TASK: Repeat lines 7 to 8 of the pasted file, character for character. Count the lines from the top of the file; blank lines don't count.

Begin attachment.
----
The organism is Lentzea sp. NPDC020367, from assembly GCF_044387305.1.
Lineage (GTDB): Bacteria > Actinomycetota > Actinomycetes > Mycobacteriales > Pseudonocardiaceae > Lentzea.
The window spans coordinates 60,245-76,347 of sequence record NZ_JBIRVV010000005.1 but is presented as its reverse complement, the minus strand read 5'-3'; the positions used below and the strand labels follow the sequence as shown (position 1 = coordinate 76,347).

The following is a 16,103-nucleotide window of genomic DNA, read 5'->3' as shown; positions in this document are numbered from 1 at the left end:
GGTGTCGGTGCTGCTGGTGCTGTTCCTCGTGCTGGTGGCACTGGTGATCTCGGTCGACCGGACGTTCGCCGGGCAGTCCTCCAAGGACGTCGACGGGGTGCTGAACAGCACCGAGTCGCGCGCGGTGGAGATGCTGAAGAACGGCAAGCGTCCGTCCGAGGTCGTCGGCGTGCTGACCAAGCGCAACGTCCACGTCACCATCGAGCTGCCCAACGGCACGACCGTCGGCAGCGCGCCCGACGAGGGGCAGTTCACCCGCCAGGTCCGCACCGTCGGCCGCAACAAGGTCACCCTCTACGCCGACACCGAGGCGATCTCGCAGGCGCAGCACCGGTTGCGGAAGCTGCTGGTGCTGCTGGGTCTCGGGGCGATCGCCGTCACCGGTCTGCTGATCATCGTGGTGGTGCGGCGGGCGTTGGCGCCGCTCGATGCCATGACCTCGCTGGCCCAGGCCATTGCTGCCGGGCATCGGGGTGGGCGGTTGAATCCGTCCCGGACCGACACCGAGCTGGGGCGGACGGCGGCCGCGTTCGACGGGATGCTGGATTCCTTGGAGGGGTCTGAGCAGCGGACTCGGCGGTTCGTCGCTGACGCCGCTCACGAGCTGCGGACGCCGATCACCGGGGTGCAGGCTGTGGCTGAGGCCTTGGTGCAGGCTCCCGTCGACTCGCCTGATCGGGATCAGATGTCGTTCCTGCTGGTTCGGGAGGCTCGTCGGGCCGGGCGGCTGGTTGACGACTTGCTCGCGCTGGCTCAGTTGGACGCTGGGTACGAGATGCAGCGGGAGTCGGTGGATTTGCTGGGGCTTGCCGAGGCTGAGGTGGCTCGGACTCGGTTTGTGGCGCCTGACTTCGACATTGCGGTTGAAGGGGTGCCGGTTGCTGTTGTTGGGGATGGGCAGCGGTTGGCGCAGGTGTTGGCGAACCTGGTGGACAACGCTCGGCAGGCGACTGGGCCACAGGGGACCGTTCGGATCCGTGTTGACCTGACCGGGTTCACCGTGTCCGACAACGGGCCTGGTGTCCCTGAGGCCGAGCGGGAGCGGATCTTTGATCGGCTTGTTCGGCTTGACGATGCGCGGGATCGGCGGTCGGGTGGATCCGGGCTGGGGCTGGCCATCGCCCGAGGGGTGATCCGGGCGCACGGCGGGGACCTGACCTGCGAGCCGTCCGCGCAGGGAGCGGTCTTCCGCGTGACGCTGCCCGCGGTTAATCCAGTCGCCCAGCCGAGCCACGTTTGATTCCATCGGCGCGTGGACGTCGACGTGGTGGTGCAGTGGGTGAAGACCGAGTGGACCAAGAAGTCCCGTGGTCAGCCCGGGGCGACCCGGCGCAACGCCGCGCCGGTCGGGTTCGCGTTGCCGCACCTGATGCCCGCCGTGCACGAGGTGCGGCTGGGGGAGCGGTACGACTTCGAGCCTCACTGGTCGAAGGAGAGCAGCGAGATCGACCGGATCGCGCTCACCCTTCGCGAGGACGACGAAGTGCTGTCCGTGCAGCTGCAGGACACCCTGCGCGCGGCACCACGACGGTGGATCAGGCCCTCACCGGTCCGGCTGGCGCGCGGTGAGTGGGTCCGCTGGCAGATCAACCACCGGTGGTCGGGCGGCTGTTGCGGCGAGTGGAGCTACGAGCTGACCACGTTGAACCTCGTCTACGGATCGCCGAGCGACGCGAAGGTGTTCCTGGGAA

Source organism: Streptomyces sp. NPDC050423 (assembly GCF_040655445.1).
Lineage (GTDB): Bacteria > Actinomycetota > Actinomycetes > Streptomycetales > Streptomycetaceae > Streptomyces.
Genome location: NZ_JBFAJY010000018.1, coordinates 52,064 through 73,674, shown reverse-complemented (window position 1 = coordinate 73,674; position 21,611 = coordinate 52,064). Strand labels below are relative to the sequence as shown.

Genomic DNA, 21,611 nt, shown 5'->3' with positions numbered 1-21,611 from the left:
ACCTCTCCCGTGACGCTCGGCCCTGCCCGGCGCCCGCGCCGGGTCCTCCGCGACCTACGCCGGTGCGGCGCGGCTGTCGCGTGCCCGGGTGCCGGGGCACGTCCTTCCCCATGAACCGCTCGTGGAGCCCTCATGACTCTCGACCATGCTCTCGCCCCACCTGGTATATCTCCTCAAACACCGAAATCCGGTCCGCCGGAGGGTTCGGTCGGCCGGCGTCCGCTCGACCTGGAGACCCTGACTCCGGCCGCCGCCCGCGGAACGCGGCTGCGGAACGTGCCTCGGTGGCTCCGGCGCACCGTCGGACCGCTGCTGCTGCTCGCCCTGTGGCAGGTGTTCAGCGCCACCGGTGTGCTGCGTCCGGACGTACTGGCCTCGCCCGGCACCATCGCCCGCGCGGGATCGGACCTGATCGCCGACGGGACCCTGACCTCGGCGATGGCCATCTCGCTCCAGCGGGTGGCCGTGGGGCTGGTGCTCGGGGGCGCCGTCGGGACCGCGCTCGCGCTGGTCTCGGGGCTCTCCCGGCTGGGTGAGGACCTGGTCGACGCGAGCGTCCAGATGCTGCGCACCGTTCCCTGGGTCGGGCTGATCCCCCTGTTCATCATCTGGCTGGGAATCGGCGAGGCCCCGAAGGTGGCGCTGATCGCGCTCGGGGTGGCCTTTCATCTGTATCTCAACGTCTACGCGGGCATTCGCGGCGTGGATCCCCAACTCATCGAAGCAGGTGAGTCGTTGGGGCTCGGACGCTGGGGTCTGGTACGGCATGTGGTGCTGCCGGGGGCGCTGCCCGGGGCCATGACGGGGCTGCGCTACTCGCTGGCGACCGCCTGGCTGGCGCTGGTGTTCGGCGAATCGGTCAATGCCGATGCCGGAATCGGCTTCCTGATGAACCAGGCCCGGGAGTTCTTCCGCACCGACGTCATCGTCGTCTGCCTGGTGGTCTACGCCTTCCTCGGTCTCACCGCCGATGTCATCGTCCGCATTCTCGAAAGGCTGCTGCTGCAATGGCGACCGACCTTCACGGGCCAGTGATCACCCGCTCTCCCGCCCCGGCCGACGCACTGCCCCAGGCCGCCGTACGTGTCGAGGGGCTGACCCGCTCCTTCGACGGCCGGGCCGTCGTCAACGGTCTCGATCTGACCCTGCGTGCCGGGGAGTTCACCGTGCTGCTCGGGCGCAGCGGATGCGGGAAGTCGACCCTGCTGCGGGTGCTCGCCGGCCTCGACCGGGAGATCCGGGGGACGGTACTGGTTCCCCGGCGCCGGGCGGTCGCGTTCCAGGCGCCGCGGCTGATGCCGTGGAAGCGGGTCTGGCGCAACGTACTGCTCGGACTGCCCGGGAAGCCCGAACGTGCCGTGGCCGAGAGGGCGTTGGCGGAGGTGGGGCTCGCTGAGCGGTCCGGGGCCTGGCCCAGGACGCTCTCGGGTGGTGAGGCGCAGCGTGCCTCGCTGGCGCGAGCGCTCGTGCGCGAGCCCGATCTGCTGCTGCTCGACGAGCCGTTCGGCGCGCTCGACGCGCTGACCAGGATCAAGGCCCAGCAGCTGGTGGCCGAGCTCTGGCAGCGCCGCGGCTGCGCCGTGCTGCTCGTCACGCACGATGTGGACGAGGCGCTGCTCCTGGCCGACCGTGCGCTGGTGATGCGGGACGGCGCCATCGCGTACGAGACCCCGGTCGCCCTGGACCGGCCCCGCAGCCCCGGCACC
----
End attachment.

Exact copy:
Lineage (GTDB): Bacteria > Actinomycetota > Actinomycetes > Streptomycetales > Streptomycetaceae > Streptomyces.
Genome location: NZ_JBFAJY010000018.1, coordinates 52,064 through 73,674, shown reverse-complemented (window position 1 = coordinate 73,674; position 21,611 = coordinate 52,064). Strand labels below are relative to the sequence as shown.